One option is to create a front-end loaded tariff payment schedule for geothermal energy production in which to encourage even more investment due to the greater up-front costs. These may then be tapered down over time in order to accommodate the low maintenance cost in running the facility. Pricing may even be reduced under new carbon market regulations
Furthermore, with regard to cost, geothermal does not require a transportable fuel source; consequently, there is no need to develop a pipeline infrastructure to accommodate such power generation. Another advantage of geothermal power generation is that it uses less land than any other energy source, including both fossil fuel and renewable sources.

The Long-term Energy Plan provides for the expansion of the transmission system to allow for the inclusion of renewables. The intermittent nature of certain renewables requires that the transmission system be updated to deal with such power sources. Geothermal would not need the same system in place as intermittent renewables.

Geothermal should be considered in the expansion and upgrading of existing facilities. The partial conversion of decommissioned coal facilities is possible. Furthermore, the possibility for cogeneration with gas-fired plants, and even a supplement to biomass generation at such facilities, is another opportunity for geothermal projects. The potential for using existing equipment, infrastructure, and wells in such locations merely enhances the prospects for geothermal projects in Ontario.

Hidden costs, including land degradation, detrimental air emissions, and other health impacts to humans are virtually non-existent with geothermal power production. This cannot be said of other forms of power generation, such as natural gas. Instead of hidden costs, geothermal often has unrecognized benefits.

Finally, there are numerous green jobs that are also created in Ontario as a result of investments made in geothermal. Jobs are created at various stages of geothermal development including project start-up, exploration, drilling, plant design and construction, manufacturing, operation, and maintenance. Geothermal projects by Canadian Geothermal Energy Association (CanGEA) members alone represents nearly 11,500 full and part-time jobs and is equivalent to more than 10 gigatonnes per year of offset carbon emissions.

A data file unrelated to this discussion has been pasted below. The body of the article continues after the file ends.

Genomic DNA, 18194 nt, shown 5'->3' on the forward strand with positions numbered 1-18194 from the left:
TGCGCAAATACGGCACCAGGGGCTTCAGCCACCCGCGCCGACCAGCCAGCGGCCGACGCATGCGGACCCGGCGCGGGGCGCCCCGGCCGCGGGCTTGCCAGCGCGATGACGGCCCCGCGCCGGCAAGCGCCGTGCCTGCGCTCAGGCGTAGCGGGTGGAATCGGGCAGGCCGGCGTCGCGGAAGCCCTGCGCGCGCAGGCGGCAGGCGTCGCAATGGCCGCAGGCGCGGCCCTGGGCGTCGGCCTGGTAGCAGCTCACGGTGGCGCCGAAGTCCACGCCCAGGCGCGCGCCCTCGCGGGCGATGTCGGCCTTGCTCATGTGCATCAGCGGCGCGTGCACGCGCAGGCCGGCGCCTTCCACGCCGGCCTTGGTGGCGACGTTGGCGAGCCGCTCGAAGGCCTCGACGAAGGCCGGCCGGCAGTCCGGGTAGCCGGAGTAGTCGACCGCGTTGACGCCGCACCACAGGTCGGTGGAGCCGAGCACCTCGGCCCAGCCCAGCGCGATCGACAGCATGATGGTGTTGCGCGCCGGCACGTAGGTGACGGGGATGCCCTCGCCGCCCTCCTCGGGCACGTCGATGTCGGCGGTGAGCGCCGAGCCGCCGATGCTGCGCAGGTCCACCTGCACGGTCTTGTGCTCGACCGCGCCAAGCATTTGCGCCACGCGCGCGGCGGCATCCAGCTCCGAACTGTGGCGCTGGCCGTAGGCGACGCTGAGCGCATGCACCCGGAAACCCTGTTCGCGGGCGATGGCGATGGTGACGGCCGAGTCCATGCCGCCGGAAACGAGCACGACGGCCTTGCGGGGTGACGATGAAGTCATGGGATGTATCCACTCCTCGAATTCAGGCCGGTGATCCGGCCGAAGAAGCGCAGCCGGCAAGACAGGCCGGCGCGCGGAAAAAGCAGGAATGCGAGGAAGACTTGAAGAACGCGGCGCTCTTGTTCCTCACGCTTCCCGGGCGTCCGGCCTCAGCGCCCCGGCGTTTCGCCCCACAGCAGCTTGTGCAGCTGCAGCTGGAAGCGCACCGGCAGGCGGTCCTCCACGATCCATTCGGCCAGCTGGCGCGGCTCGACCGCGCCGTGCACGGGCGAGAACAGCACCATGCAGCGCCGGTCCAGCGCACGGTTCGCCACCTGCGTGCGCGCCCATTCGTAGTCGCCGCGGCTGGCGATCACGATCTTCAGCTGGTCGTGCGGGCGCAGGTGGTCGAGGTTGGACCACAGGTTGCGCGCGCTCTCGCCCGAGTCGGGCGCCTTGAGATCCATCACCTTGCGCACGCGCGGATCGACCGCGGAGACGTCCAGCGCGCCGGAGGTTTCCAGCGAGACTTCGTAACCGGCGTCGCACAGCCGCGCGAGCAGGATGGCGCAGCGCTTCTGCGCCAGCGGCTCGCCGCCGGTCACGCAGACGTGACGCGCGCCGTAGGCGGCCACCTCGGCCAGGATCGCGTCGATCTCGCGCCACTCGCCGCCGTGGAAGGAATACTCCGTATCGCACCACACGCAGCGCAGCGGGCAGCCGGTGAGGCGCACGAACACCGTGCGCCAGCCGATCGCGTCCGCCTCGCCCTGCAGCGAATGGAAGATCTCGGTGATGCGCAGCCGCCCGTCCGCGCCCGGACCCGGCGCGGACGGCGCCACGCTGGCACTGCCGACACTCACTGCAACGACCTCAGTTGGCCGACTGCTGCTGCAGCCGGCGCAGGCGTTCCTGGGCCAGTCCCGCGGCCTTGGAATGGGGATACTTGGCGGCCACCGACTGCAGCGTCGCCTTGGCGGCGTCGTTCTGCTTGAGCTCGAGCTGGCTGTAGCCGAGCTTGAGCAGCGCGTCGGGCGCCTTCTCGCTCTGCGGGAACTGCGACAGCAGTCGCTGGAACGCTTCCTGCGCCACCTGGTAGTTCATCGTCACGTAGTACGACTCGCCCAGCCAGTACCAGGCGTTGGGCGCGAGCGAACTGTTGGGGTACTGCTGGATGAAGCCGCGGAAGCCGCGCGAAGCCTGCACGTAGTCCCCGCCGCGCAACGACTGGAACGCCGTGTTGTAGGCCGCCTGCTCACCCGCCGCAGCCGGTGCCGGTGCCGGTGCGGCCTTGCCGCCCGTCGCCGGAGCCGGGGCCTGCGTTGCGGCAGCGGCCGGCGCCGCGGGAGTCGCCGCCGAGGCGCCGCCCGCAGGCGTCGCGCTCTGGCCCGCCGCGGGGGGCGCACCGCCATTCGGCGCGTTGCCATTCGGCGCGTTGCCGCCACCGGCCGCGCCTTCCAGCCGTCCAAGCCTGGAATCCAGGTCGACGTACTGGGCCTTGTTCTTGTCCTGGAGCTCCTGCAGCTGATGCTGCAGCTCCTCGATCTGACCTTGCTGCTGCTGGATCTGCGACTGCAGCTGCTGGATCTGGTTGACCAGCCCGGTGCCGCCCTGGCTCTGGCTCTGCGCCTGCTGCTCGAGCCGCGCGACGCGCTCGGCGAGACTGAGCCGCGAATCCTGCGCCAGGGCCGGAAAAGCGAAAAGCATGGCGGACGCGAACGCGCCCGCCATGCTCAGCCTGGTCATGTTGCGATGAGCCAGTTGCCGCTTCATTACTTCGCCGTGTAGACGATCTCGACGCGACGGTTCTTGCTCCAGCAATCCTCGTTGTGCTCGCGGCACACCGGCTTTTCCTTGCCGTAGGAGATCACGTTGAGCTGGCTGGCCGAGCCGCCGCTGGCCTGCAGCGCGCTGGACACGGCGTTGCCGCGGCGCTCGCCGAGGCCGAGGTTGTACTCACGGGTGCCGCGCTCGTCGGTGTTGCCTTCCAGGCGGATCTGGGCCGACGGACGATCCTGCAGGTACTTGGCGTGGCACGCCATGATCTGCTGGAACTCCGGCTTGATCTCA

It is critical to acknowledge that the geothermal power generation industry is not limited to areas along the “Pacific Ring of Fire.” This is not a Western Canada industry. Geothermal is not limited to areas with volcanic systems. The activities of the oil industry in Ontario has revealed hot sedimentary aquifers and the mining industry has found deep heat areas as consistent with the development of enhanced geothermal systems. Mining, oil, and gas experience can play a valuable part in the development of geothermal projects in the province, particularly as it provides overlapping know-how and experience. What is lacking in Ontario is the creation of a map indicting potential geothermal power production sites. Exploration data or detailed maps of significant geothermal resources are required. Governmental support would drive the efforts for a greater informational basis for evaluating geothermal resources in the province. There are entrepreneurs who would develop a map; however, such development is conditional upon the inclusion of geothermal in the FIT program. The pursuit of geothermal opportunities in Ontario is subject to the investment environment that the province creates. As indicated, a consistent legislative environment would allow for the creation of a map that would substantiate the basis for geothermal development in Ontario. To exclude geothermal from the FIT program is to disregard the thriving geothermal industry in other parts of the world (such as Germany and Australia) that have a similar non-volcanic geology like Ontario and have included geothermal in its respective FIT program.

Renewables that include wind, solar, and bio-energy are projected to produce 10,700 MW. This target may become even more ambitious with the inclusion of geothermal, which in turn is able to reduce reliance on fossil fuels. Expanding technological eligibility in the FIT program for a renewable energy source that is technically feasible, cost-effective, and explicitly provided for in legislation can only help Ontario develop its renewable energy industry and become a global leader.

Source: Obiter Dicta via CanGEA